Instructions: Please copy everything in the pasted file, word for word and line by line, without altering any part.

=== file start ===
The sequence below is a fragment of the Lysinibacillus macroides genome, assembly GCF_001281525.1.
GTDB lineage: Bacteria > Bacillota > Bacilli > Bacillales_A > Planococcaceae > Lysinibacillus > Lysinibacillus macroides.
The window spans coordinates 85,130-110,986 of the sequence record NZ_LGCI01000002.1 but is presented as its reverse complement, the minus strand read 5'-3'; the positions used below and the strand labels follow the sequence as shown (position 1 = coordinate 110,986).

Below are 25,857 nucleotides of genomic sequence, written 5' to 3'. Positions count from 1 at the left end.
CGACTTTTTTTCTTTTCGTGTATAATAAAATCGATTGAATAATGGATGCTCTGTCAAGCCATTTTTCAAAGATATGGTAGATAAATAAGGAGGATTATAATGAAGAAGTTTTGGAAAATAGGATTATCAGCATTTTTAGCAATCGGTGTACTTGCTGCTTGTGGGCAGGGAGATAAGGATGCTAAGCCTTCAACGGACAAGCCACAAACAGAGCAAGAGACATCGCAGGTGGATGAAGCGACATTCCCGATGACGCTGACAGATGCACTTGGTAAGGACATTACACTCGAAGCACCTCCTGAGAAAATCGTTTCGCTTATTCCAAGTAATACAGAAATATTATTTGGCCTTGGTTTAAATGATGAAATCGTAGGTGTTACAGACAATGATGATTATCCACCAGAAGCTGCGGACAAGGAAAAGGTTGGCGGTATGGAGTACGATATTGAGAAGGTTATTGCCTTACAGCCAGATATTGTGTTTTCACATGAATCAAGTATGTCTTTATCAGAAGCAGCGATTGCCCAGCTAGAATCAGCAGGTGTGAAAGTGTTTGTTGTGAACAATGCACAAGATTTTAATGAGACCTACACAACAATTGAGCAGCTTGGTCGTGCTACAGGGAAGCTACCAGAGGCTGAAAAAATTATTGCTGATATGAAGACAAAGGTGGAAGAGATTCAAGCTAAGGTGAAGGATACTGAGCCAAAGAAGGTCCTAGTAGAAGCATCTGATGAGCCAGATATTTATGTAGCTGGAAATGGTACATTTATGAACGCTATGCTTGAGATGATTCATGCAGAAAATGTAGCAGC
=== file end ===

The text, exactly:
The sequence below is a fragment of the Lysinibacillus macroides genome, assembly GCF_001281525.1.
GTDB lineage: Bacteria > Bacillota > Bacilli > Bacillales_A > Planococcaceae > Lysinibacillus > Lysinibacillus macroides.
The window spans coordinates 85,130-110,986 of the sequence record NZ_LGCI01000002.1 but is presented as its reverse complement, the minus strand read 5'-3'; the positions used below and the strand labels follow the sequence as shown (position 1 = coordinate 110,986).

Below are 25,857 nucleotides of genomic sequence, written 5' to 3'. Positions count from 1 at the left end.
CGACTTTTTTTCTTTTCGTGTATAATAAAATCGATTGAATAATGGATGCTCTGTCAAGCCATTTTTCAAAGATATGGTAGATAAATAAGGAGGATTATAATGAAGAAGTTTTGGAAAATAGGATTATCAGCATTTTTAGCAATCGGTGTACTTGCTGCTTGTGGGCAGGGAGATAAGGATGCTAAGCCTTCAACGGACAAGCCACAAACAGAGCAAGAGACATCGCAGGTGGATGAAGCGACATTCCCGATGACGCTGACAGATGCACTTGGTAAGGACATTACACTCGAAGCACCTCCTGAGAAAATCGTTTCGCTTATTCCAAGTAATACAGAAATATTATTTGGCCTTGGTTTAAATGATGAAATCGTAGGTGTTACAGACAATGATGATTATCCACCAGAAGCTGCGGACAAGGAAAAGGTTGGCGGTATGGAGTACGATATTGAGAAGGTTATTGCCTTACAGCCAGATATTGTGTTTTCACATGAATCAAGTATGTCTTTATCAGAAGCAGCGATTGCCCAGCTAGAATCAGCAGGTGTGAAAGTGTTTGTTGTGAACAATGCACAAGATTTTAATGAGACCTACACAACAATTGAGCAGCTTGGTCGTGCTACAGGGAAGCTACCAGAGGCTGAAAAAATTATTGCTGATATGAAGACAAAGGTGGAAGAGATTCAAGCTAAGGTGAAGGATACTGAGCCAAAGAAGGTCCTAGTAGAAGCATCTGATGAGCCAGATATTTATGTAGCTGGAAATGGTACATTTATGAACGCTATGCTTGAGATGATTCATGCAGAAAATGTAGCAGC